A Repairable, Module-Based Design
Miquel said the Fairphone team has seen a noticeable shift in sustainability awareness over the years. “There has been an increased focus on the circular economy, and that has kept us focused on our fair materials programs,” he said.
Fairphone uses responsible materials throughout its supply chain, focusing on eight substances found in phones: cobalt, copper, gold, lithium, plastic, tin, tungsten, and neodymium. The company has set up traceable supply chains for these materials, including Fairtrade gold from Peru, conflict-free tin from the DRC, and conflict-free tungsten from Rwanda.
Fairphone chose these eight materials for their potential to create the greatest possible impact on the electronics industry. As of 2020, 56% of Fairphone’s eight focus materials have been fairly sourced, up from 25% in 2018 and 32% in 2019. Moving forward, the company has pledged to integrate 70% of an expanded list of 14 fair materials by 2023.
“Today, most smartphone tech specs are only changing incrementally,” Miquel said. “Sustainability is what really sets us apart from other smartphone manufacturers. It is a unique proposition in a sea of almost identical smartphones. The big industry players have taken the lead in terms of tech innovation, giving us the ability to focus on longevity and impact.”
Consumers are taking notice. According to Fairphone’s 2020 Impact Report, the company sold nearly 95,000 devices, accessories, modules, and spare parts last year. That’s a 76% increase over hardware sold in 2019. Fairphone’s goal is to keep growing its impact on the electronics industry.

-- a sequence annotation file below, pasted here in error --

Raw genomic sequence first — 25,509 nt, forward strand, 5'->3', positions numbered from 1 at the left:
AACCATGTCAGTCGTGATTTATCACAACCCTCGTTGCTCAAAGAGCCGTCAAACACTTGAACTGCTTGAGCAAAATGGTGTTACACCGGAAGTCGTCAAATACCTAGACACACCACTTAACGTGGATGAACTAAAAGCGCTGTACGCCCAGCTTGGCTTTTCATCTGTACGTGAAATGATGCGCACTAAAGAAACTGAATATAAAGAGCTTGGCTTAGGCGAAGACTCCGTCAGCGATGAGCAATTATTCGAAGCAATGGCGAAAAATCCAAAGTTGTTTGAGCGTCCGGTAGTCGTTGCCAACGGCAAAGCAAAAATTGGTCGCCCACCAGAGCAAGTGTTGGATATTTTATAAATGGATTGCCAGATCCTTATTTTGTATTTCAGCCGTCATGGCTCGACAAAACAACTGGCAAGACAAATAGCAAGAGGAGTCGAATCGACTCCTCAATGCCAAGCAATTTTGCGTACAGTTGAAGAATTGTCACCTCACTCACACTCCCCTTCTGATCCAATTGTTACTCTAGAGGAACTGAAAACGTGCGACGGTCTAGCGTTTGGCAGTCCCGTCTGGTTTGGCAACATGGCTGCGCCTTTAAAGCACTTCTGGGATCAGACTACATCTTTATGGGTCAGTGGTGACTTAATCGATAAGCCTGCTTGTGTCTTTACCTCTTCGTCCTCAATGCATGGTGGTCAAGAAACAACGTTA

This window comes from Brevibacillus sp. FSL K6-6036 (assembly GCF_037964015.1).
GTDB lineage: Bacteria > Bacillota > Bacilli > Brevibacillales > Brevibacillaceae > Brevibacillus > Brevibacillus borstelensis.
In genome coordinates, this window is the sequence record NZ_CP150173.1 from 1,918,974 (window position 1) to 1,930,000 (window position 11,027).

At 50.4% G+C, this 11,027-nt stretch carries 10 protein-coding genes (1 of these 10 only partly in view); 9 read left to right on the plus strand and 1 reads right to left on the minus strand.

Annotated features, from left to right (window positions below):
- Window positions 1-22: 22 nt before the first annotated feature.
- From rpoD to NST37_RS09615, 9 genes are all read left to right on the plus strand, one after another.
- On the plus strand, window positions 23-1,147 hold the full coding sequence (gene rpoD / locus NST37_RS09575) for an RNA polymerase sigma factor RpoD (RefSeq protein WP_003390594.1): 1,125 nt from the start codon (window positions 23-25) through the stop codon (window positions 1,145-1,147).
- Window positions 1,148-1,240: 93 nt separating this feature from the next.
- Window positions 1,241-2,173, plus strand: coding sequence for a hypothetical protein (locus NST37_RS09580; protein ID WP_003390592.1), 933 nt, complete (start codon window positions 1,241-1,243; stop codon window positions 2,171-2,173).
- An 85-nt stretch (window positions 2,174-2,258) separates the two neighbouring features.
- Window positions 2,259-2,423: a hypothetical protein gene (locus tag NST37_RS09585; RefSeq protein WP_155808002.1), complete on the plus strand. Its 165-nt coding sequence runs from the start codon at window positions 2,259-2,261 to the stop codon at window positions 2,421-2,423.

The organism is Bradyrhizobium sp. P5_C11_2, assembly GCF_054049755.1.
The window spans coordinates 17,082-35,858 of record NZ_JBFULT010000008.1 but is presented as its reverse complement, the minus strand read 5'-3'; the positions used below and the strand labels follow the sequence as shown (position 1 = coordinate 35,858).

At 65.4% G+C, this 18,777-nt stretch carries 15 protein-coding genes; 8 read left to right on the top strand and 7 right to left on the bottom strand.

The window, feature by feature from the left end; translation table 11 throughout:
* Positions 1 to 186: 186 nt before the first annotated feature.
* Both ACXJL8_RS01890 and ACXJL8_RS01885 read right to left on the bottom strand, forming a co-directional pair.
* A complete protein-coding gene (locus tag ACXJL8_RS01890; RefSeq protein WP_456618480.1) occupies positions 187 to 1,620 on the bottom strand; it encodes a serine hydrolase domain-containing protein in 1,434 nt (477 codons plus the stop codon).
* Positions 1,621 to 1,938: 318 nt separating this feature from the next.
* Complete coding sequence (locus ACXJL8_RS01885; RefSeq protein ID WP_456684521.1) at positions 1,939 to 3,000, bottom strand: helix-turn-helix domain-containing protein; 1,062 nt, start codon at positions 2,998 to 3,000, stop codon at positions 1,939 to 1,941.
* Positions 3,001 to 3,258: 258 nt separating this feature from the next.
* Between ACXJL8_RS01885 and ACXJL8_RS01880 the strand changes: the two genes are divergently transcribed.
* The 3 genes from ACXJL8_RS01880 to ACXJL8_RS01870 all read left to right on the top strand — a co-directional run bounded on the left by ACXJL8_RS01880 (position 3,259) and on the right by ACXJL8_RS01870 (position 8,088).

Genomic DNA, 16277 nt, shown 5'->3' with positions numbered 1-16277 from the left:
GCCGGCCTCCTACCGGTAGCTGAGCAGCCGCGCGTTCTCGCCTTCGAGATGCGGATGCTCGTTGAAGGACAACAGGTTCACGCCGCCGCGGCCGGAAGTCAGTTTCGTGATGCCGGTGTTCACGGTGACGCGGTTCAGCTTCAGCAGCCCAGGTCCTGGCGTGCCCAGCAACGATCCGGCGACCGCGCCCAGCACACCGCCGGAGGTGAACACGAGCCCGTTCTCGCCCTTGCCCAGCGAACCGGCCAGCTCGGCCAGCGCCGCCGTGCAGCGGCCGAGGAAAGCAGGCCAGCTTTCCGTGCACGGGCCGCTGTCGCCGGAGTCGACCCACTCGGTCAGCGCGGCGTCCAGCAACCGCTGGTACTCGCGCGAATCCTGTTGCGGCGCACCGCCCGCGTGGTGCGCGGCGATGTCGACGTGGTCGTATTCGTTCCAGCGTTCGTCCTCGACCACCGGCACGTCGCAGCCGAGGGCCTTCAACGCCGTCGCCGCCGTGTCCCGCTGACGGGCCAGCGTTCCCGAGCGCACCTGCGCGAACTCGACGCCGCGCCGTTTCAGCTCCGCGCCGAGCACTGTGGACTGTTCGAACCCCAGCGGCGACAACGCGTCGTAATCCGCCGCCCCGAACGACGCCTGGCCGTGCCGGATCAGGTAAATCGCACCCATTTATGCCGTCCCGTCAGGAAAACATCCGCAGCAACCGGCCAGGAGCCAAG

“Of course, we need to be on par with other devices in the market,” Miquel told us. “But where Fairphone excels is in repairability, longevity, long-term software support, working conditions, and fair materials agenda. That’s where our innovation lies.”
Recently Launched: The FairTEC Collective
Fairphone’s most recent initiative, FairTEC, unites several different companies to encourage sustainability within the digital market. The collective aims to create a responsible business model that protects users and the environment.
In addition to Fairphone, these include Britain’s Phone Co-op, Germany’s WEtell, and France’s TeleCoop and Commown. Together, these companies provide the opportunity to bundle Fairphone with a privacy-friendly operating system, climate-conscious mobile subscription, and more sustainable SIM card.
“We’ve recently launched the FairTEC collective, which is a group of European companies working together to create and offer sustainable and ethical integrated smartphone solutions,” Miquel said. “It’s an exciting initiative that will make a positive impact on the technology industry.”
A leasing solution is forthcoming. In the meantime, Earth-conscious customers can visit the FairTEC website where they can shop for a custom combination of sustainable products, including a Fairphone with a pre-installed /e/ operating system and Phone Co-op SIM card, for example.
By addressing several parts of the smartphone value chain, the collective provides a concrete example of how even large, global tech companies can fulfill the promise of a greener future. Now it’s up to the tech industry to follow in FairTEC’s footsteps.
“In an age where we’re all more dependent on technology than ever before, the sector needs to encourage responsible and sustainable solutions and services so that we limit our impact on society and the environment,” said Eva Gouwens, CEO of Fairphone, in a recent press release. “FairTEC wants to draw attention to the actors addressing and raising awareness around the key issues within the industry but also offer a proposition that makes a genuine impact.”